Ho, ho, ho, y’all. Break out the fruitcake.
Southerners go just the teensiest bit jeepers over Christmas. We love everything about it because it brings out our spirituality, our hospitality, and Mama's competitive streak. (When she decks her halls, she's determined to make a memorable showing at the neighborhood open house.)
Are Southern Christmas traditions really that different from those in, say, Idaho? We polled our Southern Facebook Brain Trust to find out what they consider the hallmarks (no pun intended) of Christmas in the South.
You know you’re celebrating Christmas in the South when . . .
“You put away the Halloween decorations and break out the red bows at midnight on October 31.”
“The family Christmas card was made during spring break on Orange/Destin/Myrtle/South Padre/New Smyrna Beach, with everyone wearing khaki shorts and white shirts.”
“The local radio stations' hit parade includes ‘Grandma Got Run Over by a Reindeer’ and ‘Leroy the Redneck Reindeer.’
“You were wearing shorts and flip-flops when you bought your Mayberry-themed Christmas village.”
“You go sledding—on pine straw.”
“My favorite Southern Christmas tradition? The family pet has a Christmas sweater.”
“Mama has 20 Christmas sweaters. And at least 3 Christmas trees.”
“Your house is filled with Southern Christmas decorations: pine cones and branches, Florida citrus to anchor your centerpiece, wreaths made of fluffy cotton still in the open bolls . . .”
“You pull out your recipes for fruitcake cookies and ambrosia.”
“Publix, The Pig, and Winn Dixie all have fresh cranberries in abundance.”
“Your Christmas cookies sport team logos . . . because we can’t help ourselves.”
“On Christmas Day, you get to try your new street skates outside because the thermometer hit 80 after lunch.”
“Mama’s trying to figure out how to turn pasteboard and tinsel garland into angel wings in time for the Christmas program.”
“You think the kids are excited about Santa, but they’re actually on a sugar high because they just ate all of Mama’s Fantasy Fudge (the key ingredient of which is Kraft Jet-Puffed Marshmallow Crème).”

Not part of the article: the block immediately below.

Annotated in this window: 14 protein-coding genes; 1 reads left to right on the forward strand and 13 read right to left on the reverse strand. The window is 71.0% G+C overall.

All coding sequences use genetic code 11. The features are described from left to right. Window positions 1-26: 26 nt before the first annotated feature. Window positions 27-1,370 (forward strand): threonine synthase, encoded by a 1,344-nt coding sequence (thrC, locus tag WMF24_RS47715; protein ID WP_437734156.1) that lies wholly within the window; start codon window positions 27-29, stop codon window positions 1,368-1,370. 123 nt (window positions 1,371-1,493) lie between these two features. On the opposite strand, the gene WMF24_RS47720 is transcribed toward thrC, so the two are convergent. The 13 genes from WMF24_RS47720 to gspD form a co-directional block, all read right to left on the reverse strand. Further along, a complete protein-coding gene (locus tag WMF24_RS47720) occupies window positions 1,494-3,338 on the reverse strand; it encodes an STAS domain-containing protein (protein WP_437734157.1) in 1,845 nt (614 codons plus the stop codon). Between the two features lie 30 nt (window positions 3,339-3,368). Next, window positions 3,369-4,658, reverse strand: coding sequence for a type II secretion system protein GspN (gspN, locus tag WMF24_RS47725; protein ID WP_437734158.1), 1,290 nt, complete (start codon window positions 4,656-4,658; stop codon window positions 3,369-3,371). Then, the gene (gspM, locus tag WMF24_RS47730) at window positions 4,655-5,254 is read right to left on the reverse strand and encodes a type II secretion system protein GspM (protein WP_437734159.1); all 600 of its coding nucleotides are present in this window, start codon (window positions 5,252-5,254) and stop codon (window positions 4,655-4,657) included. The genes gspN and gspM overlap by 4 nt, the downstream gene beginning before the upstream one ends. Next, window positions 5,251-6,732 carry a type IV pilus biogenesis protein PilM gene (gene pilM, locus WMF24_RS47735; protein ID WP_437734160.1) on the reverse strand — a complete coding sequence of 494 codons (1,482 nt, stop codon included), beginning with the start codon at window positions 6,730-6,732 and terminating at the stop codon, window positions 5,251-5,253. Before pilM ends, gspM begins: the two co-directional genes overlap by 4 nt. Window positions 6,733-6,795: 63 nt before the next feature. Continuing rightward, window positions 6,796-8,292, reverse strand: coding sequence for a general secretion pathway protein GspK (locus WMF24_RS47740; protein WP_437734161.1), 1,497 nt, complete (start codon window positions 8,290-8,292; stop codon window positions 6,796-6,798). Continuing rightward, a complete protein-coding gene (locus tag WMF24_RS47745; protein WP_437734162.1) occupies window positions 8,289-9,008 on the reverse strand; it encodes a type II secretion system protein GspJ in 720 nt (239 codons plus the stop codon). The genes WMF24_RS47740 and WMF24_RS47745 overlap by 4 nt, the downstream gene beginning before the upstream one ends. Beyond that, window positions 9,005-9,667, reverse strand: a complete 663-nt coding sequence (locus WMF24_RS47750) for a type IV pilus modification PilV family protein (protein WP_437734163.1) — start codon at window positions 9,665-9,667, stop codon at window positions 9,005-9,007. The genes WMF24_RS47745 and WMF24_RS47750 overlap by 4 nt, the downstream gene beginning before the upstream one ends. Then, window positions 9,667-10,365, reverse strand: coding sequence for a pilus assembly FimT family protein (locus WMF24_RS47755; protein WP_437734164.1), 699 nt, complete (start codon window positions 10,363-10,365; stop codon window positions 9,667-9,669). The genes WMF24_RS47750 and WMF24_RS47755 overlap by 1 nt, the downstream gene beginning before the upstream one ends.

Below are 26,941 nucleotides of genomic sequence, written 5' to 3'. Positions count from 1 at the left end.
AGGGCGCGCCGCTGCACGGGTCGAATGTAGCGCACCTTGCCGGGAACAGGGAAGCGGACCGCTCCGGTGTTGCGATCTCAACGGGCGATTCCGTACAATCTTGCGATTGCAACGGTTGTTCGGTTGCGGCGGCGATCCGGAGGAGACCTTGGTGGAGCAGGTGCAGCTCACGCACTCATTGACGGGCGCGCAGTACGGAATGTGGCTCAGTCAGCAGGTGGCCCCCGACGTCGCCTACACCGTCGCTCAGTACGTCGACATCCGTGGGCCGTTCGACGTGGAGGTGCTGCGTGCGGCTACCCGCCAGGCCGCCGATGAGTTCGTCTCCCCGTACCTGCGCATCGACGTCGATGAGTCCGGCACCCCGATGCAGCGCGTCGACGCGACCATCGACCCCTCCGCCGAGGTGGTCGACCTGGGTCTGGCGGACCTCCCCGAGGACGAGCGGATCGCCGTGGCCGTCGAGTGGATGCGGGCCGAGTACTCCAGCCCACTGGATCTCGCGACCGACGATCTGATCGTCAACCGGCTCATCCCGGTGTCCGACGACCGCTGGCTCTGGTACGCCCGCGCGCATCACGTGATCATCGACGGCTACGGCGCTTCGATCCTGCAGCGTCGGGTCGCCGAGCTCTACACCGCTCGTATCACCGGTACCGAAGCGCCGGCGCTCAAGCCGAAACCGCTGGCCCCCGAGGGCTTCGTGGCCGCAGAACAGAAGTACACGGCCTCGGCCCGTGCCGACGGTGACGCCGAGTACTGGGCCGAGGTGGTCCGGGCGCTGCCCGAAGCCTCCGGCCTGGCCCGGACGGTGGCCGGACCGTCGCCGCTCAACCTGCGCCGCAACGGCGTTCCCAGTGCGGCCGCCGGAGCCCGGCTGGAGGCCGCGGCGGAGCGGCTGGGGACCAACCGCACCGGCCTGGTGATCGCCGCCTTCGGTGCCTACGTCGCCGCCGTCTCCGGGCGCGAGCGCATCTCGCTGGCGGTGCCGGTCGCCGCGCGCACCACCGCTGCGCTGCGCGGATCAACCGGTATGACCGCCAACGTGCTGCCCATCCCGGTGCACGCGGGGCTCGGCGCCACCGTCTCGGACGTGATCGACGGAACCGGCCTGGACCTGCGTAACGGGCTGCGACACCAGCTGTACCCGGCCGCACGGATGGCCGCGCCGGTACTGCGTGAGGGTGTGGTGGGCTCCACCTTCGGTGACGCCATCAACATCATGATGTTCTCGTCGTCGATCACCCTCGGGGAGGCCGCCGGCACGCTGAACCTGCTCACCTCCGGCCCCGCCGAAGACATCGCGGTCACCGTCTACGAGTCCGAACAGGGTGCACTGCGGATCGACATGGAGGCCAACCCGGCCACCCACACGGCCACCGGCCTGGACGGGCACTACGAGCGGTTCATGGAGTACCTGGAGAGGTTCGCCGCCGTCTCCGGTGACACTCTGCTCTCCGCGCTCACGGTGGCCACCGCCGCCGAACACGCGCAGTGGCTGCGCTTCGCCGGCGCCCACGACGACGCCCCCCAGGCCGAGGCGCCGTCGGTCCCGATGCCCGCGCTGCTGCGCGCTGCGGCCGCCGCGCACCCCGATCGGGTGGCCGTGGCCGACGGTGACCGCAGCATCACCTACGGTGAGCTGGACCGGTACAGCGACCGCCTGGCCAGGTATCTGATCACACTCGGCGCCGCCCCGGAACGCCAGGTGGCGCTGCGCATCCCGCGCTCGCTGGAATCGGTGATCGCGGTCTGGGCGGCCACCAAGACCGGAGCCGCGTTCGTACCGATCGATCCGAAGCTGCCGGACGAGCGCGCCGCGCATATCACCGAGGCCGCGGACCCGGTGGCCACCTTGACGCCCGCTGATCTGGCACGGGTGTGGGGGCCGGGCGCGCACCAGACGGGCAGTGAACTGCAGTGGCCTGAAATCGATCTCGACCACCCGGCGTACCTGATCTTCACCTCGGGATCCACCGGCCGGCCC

“Everybody’s stockpiling chicken broth and cream-of-everything soup.”
“The men in the family announce that they had enough turkey and dressing over the Thanksgiving holiday and request Mexican food, barbecue, or breakfast-for-dinner on Christmas Day.”
“Women know they can buy any man in the family a present bearing a college football logo and he’ll be perfectly happy with it."
"You've heard so many Salvation Army bells at the mall that they're still ringing in your ears when you load up your packages and head on to Krispy Kreme to pick up 10 dozen for the doughut tree you plan to make for the Sunday School party."
“You attend your hometown’s annual Christmas parade, where you’ll likely see Santa waving from a fire truck, right behind the homemade float ferrying Miss Merry Christmas and her court.”
“You’re praying for just a few snowflakes.”
“You have a Ziploc full of pinecones (sometimes scented) to throw into a bowl for a last-minute holiday party spruce-up.”
“Every member of your family has a personal Nativity scene that he or she is responsible for unwrapping and displaying. (Name of owner and date received are likely written on the bottom of the Baby Jesus/manger.)”
“Daddy actually thinks he picked out the presents that Mama’s Belk network selected on her behalf. Bless his heart.”
Don't you just love a feel-good story around the holidays? This little coffee shop has a great big heart. And we have no doubt the owners are on Santa's "nice" list.